The plot twists keep coming in this legal thriller by Siegel, a first-time author who calls on his own experience as a personal injury and malpractice lawyer.
Hero and narrator Tug Wyler is a hard-boiled Manhattan lawyer who specializes in personal injury but usually winds up with robbers and murderers as clients. As a favor to an associate, he takes on the not-very-promising case of Suzy, a young sickle cell patient who suffered a brain-damaging stroke during hospitalization. Nothing initially points to malpractice, but Wyler’s instincts tell him that a key witness is lying. His search for the truth is accompanied by a few false leads, three separate attempts on his life and a potential love affair with Suzy’s mother. Instead of a climactic courtroom scene, Siegel delivers a final set of revelations after the case has been settled. Only in the final pages does Wyler discover all the key characters’ backgrounds and piece together what really happened in the hospital and why he survived those three murder attempts. The book’s fast-moving plot makes it a quick, enjoyable read, with some colorful characters, including a mysterious neighborhood avenger. The author’s background gives a ring of truth to the plot twists and litigation scenes, and he avoids going off on legal tangents unless the plot requires them. He only trips up by trying too hard to establish Wyler as a rogue and a ladies’ man: Some of his office behavior seems to verge on sexual harassment, and he’s prone to dropping the phrase, “At least I admit it” every few dozen pages. (On the other hand, a more subtle running joke—Wyler keeps meeting people who share their names with famous television characters—works fine.)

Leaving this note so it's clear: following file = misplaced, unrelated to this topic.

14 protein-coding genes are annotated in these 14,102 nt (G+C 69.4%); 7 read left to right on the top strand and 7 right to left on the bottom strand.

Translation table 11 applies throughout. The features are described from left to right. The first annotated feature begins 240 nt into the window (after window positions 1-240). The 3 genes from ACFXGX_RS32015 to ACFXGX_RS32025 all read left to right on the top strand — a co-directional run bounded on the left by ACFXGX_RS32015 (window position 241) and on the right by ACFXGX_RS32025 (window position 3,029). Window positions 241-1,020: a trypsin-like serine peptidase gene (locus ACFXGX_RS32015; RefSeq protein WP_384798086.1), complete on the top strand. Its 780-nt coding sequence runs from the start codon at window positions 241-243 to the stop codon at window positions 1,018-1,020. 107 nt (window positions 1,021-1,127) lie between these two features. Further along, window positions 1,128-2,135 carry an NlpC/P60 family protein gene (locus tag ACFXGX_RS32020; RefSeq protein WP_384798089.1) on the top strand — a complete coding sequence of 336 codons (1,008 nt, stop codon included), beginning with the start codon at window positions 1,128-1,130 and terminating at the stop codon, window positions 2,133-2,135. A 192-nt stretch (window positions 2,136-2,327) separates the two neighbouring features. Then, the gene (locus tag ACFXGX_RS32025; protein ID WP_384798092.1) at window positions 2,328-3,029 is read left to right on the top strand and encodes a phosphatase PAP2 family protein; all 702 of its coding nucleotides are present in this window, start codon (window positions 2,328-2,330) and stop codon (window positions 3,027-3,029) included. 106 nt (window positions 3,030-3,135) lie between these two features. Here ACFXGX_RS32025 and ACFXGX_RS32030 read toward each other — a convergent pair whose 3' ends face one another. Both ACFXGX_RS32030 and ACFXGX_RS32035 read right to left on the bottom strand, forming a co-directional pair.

If Siegel can only make his hero a tad less obnoxious, he will have a good potential series on his hands.